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Restaurants & Bars

Lunch @ Hibiscus, Mayfair, London

limster | Dec 26, 201104:40 PM    

A bowl of pork scratchings, dusted with something vaguely sweet and sour, each piece giving off a blunt and sometimes hard crunch, with a trace of fatty stickiness. Unfortunately they suffered in a comparison with the superlative torikawa I had the night before at Jin Kichi.

A soup or smoothie of carrot and apple, tart and sweet, set off with a spritzy layer of sparkling water was welcoming as a palate cleanser.

Then a startlingly wonderful pike tortellini, with al dente skins, thin and firm, with more than a passing resemblance to skins of the xlb from the outpost of Din Tai Fung in LA. The flavour of the pike filling is gentle but insistent, lasting after the pointed sweetness, meaty smoke and nuanced piquancy from the sauce of sweet corn and bits of bacon. One of the best starters I've had in a long time, the flavours clear and to the point, the textures perfectly calibrated, and to the utmost delicacy.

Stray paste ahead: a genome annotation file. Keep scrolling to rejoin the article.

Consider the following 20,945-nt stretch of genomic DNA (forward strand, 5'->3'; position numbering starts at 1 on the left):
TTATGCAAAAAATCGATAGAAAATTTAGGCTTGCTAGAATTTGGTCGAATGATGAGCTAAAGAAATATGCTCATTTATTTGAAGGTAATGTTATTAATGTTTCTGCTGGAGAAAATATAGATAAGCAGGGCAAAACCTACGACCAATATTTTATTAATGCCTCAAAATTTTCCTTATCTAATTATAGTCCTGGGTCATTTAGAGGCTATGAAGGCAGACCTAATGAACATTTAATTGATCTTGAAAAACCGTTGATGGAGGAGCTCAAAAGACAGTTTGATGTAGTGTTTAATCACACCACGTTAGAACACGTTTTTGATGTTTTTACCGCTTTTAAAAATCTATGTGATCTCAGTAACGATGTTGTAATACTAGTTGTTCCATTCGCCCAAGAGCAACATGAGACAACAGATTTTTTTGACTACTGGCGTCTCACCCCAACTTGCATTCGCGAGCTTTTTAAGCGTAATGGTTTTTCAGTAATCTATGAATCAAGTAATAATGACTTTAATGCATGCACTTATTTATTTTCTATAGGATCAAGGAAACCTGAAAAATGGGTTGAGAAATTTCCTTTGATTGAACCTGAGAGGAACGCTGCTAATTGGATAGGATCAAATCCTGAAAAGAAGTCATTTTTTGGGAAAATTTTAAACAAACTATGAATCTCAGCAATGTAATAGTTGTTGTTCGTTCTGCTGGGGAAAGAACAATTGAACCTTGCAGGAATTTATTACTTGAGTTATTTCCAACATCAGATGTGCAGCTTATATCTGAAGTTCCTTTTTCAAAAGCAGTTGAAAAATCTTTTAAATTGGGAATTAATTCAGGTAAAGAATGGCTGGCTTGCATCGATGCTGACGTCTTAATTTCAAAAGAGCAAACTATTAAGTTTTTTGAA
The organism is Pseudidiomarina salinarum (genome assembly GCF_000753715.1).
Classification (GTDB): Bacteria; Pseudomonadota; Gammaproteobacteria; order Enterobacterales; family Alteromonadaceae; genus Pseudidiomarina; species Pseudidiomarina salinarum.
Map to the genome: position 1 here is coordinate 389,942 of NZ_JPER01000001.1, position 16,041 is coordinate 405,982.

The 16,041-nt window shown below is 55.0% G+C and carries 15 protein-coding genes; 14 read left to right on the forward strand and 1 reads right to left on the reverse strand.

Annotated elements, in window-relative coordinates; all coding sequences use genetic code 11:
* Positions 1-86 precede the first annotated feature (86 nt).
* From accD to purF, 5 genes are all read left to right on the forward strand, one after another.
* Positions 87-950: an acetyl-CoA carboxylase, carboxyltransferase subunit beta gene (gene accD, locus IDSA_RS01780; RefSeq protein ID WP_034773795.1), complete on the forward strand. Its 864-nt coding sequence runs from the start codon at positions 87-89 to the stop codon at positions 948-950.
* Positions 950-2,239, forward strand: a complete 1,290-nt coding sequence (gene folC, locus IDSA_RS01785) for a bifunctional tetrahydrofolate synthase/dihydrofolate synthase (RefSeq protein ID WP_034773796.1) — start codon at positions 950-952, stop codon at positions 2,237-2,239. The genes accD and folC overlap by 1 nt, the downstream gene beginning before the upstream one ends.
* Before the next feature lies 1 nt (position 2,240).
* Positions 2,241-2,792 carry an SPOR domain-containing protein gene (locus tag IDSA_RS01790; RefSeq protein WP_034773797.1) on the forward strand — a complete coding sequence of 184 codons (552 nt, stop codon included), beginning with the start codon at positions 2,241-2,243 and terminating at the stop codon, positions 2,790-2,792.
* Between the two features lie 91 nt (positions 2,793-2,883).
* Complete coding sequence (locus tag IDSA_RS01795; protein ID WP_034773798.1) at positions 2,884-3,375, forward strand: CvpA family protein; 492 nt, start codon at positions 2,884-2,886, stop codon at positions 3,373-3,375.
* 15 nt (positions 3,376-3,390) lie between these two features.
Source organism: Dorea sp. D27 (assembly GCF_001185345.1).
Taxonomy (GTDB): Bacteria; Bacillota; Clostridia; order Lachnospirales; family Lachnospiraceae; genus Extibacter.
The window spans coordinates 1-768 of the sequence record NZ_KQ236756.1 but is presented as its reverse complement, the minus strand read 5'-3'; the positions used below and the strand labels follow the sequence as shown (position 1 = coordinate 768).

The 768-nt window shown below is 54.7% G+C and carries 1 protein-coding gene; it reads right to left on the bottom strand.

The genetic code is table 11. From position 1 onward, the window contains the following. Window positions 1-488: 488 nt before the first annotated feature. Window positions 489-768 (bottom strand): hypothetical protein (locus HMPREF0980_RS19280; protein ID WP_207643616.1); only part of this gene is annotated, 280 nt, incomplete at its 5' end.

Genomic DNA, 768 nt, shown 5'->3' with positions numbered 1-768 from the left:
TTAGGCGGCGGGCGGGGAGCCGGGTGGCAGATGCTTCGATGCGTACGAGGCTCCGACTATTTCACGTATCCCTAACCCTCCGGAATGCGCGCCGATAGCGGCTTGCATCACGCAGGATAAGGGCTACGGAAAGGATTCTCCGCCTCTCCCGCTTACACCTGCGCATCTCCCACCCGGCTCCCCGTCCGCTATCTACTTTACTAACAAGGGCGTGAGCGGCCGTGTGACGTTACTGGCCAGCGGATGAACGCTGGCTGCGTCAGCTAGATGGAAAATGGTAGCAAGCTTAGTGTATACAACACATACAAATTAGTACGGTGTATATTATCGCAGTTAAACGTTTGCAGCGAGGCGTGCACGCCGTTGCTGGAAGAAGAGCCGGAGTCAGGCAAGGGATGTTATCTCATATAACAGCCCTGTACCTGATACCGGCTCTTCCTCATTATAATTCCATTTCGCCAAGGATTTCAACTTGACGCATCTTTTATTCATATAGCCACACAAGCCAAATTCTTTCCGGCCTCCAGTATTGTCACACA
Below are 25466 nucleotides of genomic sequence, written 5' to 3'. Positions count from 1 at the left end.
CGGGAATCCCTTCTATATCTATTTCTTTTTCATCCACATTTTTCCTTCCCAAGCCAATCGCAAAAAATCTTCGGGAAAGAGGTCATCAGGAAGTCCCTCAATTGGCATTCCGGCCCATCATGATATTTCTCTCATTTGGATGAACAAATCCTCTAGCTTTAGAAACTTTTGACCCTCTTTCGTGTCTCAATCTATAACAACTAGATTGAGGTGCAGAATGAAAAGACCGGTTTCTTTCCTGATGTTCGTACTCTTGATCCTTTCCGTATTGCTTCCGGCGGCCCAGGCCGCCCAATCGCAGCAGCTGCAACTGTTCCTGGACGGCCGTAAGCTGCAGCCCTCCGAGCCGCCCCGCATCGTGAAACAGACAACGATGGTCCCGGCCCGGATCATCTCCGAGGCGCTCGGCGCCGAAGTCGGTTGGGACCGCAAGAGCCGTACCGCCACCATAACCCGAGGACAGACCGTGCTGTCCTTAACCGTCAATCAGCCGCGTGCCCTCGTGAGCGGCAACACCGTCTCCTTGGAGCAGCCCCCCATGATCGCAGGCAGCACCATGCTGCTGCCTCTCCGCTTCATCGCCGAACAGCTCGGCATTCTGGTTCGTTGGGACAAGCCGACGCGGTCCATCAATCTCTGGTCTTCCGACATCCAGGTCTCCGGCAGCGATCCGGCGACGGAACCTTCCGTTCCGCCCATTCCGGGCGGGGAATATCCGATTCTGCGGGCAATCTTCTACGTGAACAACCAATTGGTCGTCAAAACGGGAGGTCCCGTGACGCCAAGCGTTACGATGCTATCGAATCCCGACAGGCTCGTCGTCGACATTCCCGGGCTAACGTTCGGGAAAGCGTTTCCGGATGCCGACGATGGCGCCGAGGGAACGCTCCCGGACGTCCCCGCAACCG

But the main course of roasted pheasant is ordinary . nice flavour, decent texture but unexceptional in the grand scheme of things. A cube of pork belly on the side pales in comparison to the chicarron at El Rancho de Lalo in terms of texture and flavour. A perfectly nice section of artichoke with a liver stuff is good, even if the heights set by the starter were no longer in sight. Bound by a sauce gribiche that I wished could be slightly less sour and slightly more balanced, and if only the herbs were not overpowered by the excessive tangy qualities of the sauce.

A glass of a dry white burgundy acquitted itself well, melon and mild oak, and perhaps the freshness of apple, complementing the sweetness and spice of the starter, and tempering the tangy sauce in the main course.

Dessert was a very cheerful chestnut parfait, the softness of what felt like a chestnut semi freddo (I could be wrong here) contrasted with a glassy surface of caramelised sugar, over which sat a quenelle of chestnut ice cream, full of the lovely chestnut sweetness as well as the inevitable powdery nature of pureed chestnuts.

Cute little madelines, still warm and crisp in the thin edges. Three pieces of nice chocolate bon bons, with fairly smooth ganache, but the shells not nearly as well tempered, lacking the gloss and snap of some of the best. A good enough Earl Grey from Jing tea.

Not a horrible deal at £42, but not a bargain either but that's what you get with the real estate premium in Mayfair. The highs and lows would probably give me some pause in returning for a full blown tasting, especially since places like Trinity offer a superior food and wine experience overall (with the exception of the pike tortellini).

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